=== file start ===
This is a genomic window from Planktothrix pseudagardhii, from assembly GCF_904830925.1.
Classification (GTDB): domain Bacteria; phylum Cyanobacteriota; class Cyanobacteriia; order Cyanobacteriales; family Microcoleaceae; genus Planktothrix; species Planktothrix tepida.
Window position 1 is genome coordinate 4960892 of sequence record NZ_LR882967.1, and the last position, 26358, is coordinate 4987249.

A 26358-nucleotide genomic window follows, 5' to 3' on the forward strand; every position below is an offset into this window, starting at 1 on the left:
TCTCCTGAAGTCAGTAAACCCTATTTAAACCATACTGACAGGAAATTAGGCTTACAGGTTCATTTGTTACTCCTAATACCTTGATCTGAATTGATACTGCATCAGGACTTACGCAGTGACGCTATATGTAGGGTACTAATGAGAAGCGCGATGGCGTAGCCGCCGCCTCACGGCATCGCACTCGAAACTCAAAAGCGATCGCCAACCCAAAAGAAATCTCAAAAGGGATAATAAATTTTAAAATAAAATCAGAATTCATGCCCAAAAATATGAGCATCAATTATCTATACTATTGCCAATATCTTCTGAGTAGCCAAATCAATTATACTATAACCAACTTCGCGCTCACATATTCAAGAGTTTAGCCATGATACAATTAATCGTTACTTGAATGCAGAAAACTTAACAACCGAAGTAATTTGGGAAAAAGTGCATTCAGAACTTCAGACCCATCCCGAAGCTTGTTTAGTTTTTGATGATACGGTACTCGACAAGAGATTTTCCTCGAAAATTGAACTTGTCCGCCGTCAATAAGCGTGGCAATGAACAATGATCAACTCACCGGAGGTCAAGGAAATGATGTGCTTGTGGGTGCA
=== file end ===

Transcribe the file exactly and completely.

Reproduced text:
This is a genomic window from Planktothrix pseudagardhii, from assembly GCF_904830925.1.
Classification (GTDB): domain Bacteria; phylum Cyanobacteriota; class Cyanobacteriia; order Cyanobacteriales; family Microcoleaceae; genus Planktothrix; species Planktothrix tepida.
Window position 1 is genome coordinate 4960892 of sequence record NZ_LR882967.1, and the last position, 26358, is coordinate 4987249.

A 26358-nucleotide genomic window follows, 5' to 3' on the forward strand; every position below is an offset into this window, starting at 1 on the left:
TCTCCTGAAGTCAGTAAACCCTATTTAAACCATACTGACAGGAAATTAGGCTTACAGGTTCATTTGTTACTCCTAATACCTTGATCTGAATTGATACTGCATCAGGACTTACGCAGTGACGCTATATGTAGGGTACTAATGAGAAGCGCGATGGCGTAGCCGCCGCCTCACGGCATCGCACTCGAAACTCAAAAGCGATCGCCAACCCAAAAGAAATCTCAAAAGGGATAATAAATTTTAAAATAAAATCAGAATTCATGCCCAAAAATATGAGCATCAATTATCTATACTATTGCCAATATCTTCTGAGTAGCCAAATCAATTATACTATAACCAACTTCGCGCTCACATATTCAAGAGTTTAGCCATGATACAATTAATCGTTACTTGAATGCAGAAAACTTAACAACCGAAGTAATTTGGGAAAAAGTGCATTCAGAACTTCAGACCCATCCCGAAGCTTGTTTAGTTTTTGATGATACGGTACTCGACAAGAGATTTTCCTCGAAAATTGAACTTGTCCGCCGTCAATAAGCGTGGCAATGAACAATGATCAACTCACCGGAGGTCAAGGAAATGATGTGCTTGTGGGTGCA